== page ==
Fantastic Frozen Lighthouses in Michigan
During the winter months, you'll find ice castles instead of sand castles along Michigan’s 3,200 miles of shoreline, as the many lighthouses that dot the coasts freeze over from a combination of frigid waves and temperatures. Tall and elegant or short and utilitarian, beautifully restored or lying silently forgotten, these frozen lighthouses in Michigan are definitely worth a visit.
Lake Michigan Lighthouses
This oldest standing structure in Benzie County, the Point Betsie Lighthouse marks the all-important entrance to the southern end of the Manitou Passage Underwater Preserve—a once-vital maritime shipping channel. Although the lane is no longer used by large commercial vessels, the operating light signal remains a US Coast Guard aid to navigation to this day and the site shines as a treasured landmark to mariners and landlubbers alike. Constructed in 1858, Point Betsie Lighthouse sits at a bulge in the West Michigan shoreline, a spot that once threatened ships en route to the Straits of Mackinac. The bright white tower and its keeper’s house are topped by a red roof and black lantern. Both open for tours and the light keeper’s quarters are ever available for weekly rentals.
Standing watch over Lake Michigan waters, the North Pierhead Lighthouse welcomes boaters into its harbor and is a reminder of Manistee's great maritime history. First built in 1869, it burned in the Great Fire and a new one was constructed in 1872, augmented with a combination fog signal and light tower at the end of the wooden north pier. To make access to the light safer during stormy weather, this new light was outfitted with an elevated wooden catwalk running from the shore to the light. Many Michigan lighthouses demolished their catwalks when the lights became electrified, so Manistee's catwalk is a rare sight. In the late 1920s, after extensive pier renovations, the old fog signal building was replaced by the present structure.
Listed on the top five "must-dos" during your Ludington vacation. Built in 1924, the lighthouse is located on the north breakwater pier at the end of Main Street in Ludington. The structure is made of steel plates in the shape of a four-sided pyramidal tower with four round porthole windows on each of its three decks. Each level has interesting items and pictures for visitors to explore as they make their way to the lantern rooms. At the top, guests are treated to a view of Ludington harbor.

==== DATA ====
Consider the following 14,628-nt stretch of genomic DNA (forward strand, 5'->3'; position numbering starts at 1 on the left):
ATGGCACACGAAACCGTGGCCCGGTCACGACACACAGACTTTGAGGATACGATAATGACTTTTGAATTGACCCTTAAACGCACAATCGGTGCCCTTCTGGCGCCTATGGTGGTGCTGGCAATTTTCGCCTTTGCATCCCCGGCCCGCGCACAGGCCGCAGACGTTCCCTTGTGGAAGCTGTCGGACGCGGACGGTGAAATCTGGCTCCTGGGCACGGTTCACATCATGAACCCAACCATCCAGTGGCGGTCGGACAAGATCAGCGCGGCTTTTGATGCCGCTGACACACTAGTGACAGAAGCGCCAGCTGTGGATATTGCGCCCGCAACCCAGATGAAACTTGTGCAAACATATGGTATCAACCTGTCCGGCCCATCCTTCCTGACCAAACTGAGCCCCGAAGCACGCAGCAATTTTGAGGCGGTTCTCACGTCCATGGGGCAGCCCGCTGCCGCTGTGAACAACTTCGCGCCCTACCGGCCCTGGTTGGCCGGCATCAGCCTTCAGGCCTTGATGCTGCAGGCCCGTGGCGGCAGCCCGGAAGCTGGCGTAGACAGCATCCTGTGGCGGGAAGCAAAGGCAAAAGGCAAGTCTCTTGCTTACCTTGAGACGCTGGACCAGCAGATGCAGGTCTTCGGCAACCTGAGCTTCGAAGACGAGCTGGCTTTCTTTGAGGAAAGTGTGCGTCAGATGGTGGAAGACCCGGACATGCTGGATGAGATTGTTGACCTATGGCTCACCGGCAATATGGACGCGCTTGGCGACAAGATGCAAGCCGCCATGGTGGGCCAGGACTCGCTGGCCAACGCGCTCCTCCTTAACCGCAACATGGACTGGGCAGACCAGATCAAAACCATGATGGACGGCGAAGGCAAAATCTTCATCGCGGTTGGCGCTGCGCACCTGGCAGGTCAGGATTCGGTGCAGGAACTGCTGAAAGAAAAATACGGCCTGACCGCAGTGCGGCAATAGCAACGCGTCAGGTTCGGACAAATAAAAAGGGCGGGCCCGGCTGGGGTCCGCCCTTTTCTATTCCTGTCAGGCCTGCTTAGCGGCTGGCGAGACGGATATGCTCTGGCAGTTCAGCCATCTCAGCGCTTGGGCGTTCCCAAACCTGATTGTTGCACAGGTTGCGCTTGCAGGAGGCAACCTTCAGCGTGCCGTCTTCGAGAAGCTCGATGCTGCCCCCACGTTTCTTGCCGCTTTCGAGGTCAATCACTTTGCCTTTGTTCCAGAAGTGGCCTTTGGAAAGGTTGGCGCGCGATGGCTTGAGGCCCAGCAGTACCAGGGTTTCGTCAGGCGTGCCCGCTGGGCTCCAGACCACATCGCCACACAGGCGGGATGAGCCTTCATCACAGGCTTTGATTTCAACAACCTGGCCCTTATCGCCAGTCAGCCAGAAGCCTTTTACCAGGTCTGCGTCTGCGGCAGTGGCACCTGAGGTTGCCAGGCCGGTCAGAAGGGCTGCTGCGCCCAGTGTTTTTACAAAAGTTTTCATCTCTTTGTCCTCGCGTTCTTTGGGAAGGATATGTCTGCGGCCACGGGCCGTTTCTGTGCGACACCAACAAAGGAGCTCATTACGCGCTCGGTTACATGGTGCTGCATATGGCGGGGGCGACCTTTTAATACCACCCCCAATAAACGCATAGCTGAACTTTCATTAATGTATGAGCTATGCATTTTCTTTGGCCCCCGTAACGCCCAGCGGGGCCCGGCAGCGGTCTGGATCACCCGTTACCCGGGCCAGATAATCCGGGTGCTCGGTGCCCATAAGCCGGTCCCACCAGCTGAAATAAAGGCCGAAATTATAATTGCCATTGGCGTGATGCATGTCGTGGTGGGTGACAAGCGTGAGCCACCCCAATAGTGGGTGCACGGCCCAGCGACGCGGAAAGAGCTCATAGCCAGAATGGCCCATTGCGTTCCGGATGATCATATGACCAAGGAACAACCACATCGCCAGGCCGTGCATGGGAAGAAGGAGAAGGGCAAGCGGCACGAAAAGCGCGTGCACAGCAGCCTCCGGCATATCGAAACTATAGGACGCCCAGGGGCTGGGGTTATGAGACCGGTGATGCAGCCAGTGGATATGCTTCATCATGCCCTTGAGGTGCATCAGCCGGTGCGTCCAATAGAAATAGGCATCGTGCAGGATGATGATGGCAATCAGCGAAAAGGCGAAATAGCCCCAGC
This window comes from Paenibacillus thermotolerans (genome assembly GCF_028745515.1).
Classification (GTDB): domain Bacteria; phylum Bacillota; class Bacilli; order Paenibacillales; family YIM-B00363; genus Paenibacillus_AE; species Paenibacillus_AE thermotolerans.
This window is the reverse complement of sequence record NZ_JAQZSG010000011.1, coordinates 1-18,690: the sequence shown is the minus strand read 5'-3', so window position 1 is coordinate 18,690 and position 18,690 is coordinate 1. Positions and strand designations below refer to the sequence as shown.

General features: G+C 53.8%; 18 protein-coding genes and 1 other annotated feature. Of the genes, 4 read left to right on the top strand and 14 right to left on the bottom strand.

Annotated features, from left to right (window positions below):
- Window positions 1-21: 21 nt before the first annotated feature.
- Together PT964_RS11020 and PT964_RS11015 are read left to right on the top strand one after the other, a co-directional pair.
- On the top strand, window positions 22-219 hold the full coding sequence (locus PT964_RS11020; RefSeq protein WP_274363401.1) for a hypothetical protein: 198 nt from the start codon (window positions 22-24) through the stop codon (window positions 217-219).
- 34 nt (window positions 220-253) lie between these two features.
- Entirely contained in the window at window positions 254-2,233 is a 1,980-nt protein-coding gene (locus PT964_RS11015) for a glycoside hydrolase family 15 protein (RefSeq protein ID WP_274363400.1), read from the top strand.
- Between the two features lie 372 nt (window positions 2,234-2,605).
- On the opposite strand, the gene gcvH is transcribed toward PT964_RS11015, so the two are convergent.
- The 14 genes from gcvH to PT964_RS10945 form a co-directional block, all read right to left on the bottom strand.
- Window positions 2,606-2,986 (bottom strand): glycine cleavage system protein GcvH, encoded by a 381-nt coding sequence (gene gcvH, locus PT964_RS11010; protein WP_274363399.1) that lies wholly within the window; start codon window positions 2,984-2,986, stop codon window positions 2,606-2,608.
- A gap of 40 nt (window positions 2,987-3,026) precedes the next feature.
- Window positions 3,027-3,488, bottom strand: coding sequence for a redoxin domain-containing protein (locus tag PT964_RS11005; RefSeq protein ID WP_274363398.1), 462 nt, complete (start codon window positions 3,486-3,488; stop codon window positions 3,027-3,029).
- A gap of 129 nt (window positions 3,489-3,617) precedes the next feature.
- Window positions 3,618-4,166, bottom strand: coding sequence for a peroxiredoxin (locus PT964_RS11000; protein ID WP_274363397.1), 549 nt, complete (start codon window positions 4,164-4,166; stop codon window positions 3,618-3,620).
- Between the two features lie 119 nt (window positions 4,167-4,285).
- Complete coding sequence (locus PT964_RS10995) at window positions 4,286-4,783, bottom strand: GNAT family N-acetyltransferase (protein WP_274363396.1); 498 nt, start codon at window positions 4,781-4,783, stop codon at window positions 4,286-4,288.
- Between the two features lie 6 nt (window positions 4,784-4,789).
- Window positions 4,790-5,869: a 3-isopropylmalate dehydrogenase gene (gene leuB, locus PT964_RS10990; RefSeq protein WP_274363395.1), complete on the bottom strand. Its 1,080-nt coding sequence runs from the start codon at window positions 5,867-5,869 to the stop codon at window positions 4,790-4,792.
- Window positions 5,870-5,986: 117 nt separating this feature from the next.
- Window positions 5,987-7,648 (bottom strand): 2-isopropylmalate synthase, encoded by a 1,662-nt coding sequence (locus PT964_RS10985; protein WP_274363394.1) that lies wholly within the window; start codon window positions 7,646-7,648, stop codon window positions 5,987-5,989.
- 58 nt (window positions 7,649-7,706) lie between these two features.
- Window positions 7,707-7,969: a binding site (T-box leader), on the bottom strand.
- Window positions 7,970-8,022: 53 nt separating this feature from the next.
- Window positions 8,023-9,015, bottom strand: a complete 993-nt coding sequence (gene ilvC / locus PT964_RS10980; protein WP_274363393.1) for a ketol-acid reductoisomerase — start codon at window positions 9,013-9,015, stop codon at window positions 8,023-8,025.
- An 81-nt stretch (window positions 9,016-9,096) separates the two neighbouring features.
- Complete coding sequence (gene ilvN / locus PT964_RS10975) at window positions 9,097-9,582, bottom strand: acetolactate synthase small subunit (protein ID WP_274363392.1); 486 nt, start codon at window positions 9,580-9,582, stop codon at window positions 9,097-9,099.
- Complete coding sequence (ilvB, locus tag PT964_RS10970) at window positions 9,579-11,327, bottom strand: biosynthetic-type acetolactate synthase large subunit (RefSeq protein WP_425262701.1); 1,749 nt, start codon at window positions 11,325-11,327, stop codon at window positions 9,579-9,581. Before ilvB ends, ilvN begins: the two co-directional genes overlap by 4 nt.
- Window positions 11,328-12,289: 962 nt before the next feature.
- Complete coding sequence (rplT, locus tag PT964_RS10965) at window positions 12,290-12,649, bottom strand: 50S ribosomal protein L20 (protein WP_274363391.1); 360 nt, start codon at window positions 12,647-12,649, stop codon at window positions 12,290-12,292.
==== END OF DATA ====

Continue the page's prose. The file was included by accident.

The narrow strip of water that connects Muskegon Lake to Lake Michigan is protected by two concrete walls stretching out into the water. The first light built to watch over these waters was a wooden structure built in 1851 on the keeper's dwelling. In 1871, Muskegon South Breakwater Light was rebuilt as a square steel-sided structure and remained with the keepers dwelling. When it was decommissioned in 1903, it was moved to the inner end of the south pier. Standing on the breakwaters today are two smaller lights. The Muskegon South Breakwater Light is located at the Lake Michigan side breakwater of the Lake Muskegon Channel, approximately one-half mile from shore. Built in 1931, the 63-foot tall tower is a pyramidal light that sits atop a square equipment room.
Grand Haven’s South Pier is synonymous with the city itself, a pleasant breakwater that stretches out into Lake Michigan. Two cherry-red lighthouses, both lit in 1905, sit atop the pier. The first is a round, 51-foot-tall inner light and the second is a house-shaped fog and lighthouse at the pier’s outer reaches, about half as tall. Grand Haven’s catwalk was no rarity in its day—the elevated walkway allowed access to the lights from land even when many feet of snow and ice buried the pier below. Few of these catwalks remain, destroyed by the elements over time. Grand Haven’s catwalk is one of those few, recently restored and lit after hours with twinkling white lights. There is no public access to the lights themselves, although thousands enjoy walking, fishing and boating past the lights along the pier.
In 1907 St. Joseph extended its pier by 1,000 feet, rendering its 1859 lighthouse obsolete. In its place were built the North Pier Inner and Outer Lights that you see today. The white lights rank as a beloved landmark in St. Joseph, and are still joined by their original catwalk. Access to the lights themselves is prohibited, but visitors and locals enjoy walking the pier to see the lights up close. Good photo opportunities can be had at Tiscornia and Silver Beach Parks.
Lake Superior Lighthouses
Built in 1868, Grand Island’s East Channel light sits surrounded by the wilderness of the Pictured Rocks National Lakeshore. Since the light was very hard to see from Lake Superior and quite difficult to maintain due to its wooden structure, it was decommissioned in 1905 and the Munising Range Lights were constructed to replace it. After decommissioning, the lighthouse became severely neglected and was in danger of being washed away due to erosion. The "Grand Island East Channel Lighthouse Rescue Committee" was officially formed to undertake the restoration of the Upper Peninsular gem and now travelers and shutterbugs from all over are attracted to its rustic and weathered appearance. Although the light is privately owned and inaccessible to travelers, you can still catch a glimpse of this beauty on boat cruises through the channel.
Eagle Harbor Light is located 32 miles northeast of Houghton on the Keweenaw Peninsula. Built in 1851, the octagonal brick tower, with attached keeper’s quarters, was constructed to warn approaching ships of their proximity to the Keweenaw Peninsula. A fog signal was added to the light in 1895. The light is still active and open to tours, and its quaint lighthouse keeper’s residence houses a fascinating nautical and historical museum operated by the Keweenaw County Historical Society.